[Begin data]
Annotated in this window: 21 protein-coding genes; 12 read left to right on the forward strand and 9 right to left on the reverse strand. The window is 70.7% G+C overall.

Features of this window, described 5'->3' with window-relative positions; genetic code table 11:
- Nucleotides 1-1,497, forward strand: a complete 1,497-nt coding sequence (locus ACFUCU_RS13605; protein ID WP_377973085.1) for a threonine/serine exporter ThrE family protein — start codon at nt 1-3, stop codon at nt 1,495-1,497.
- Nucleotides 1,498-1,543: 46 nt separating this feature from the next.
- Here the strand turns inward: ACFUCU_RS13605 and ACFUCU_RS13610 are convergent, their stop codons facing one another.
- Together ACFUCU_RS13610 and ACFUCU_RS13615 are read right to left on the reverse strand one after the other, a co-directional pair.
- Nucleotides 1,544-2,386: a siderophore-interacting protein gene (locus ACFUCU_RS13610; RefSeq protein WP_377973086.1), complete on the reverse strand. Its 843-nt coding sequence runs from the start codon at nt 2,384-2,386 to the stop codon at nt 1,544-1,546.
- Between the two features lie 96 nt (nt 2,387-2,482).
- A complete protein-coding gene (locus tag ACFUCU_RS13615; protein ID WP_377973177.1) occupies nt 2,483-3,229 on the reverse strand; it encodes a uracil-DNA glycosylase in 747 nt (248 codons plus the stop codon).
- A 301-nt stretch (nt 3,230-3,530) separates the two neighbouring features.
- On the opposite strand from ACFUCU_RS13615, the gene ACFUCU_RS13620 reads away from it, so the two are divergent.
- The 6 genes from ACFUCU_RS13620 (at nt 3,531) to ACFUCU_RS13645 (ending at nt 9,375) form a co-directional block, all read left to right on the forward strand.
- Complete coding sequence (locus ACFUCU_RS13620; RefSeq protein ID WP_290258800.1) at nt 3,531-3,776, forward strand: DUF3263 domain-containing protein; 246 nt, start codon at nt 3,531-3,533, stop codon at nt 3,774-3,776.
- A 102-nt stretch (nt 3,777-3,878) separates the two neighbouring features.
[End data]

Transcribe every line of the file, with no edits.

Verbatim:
Annotated in this window: 21 protein-coding genes; 12 read left to right on the forward strand and 9 right to left on the reverse strand. The window is 70.7% G+C overall.

Features of this window, described 5'->3' with window-relative positions; genetic code table 11:
- Nucleotides 1-1,497, forward strand: a complete 1,497-nt coding sequence (locus ACFUCU_RS13605; protein ID WP_377973085.1) for a threonine/serine exporter ThrE family protein — start codon at nt 1-3, stop codon at nt 1,495-1,497.
- Nucleotides 1,498-1,543: 46 nt separating this feature from the next.
- Here the strand turns inward: ACFUCU_RS13605 and ACFUCU_RS13610 are convergent, their stop codons facing one another.
- Together ACFUCU_RS13610 and ACFUCU_RS13615 are read right to left on the reverse strand one after the other, a co-directional pair.
- Nucleotides 1,544-2,386: a siderophore-interacting protein gene (locus ACFUCU_RS13610; RefSeq protein WP_377973086.1), complete on the reverse strand. Its 843-nt coding sequence runs from the start codon at nt 2,384-2,386 to the stop codon at nt 1,544-1,546.
- Between the two features lie 96 nt (nt 2,387-2,482).
- A complete protein-coding gene (locus tag ACFUCU_RS13615; protein ID WP_377973177.1) occupies nt 2,483-3,229 on the reverse strand; it encodes a uracil-DNA glycosylase in 747 nt (248 codons plus the stop codon).
- A 301-nt stretch (nt 3,230-3,530) separates the two neighbouring features.
- On the opposite strand from ACFUCU_RS13615, the gene ACFUCU_RS13620 reads away from it, so the two are divergent.
- The 6 genes from ACFUCU_RS13620 (at nt 3,531) to ACFUCU_RS13645 (ending at nt 9,375) form a co-directional block, all read left to right on the forward strand.
- Complete coding sequence (locus ACFUCU_RS13620; RefSeq protein ID WP_290258800.1) at nt 3,531-3,776, forward strand: DUF3263 domain-containing protein; 246 nt, start codon at nt 3,531-3,533, stop codon at nt 3,774-3,776.
- A 102-nt stretch (nt 3,777-3,878) separates the two neighbouring features.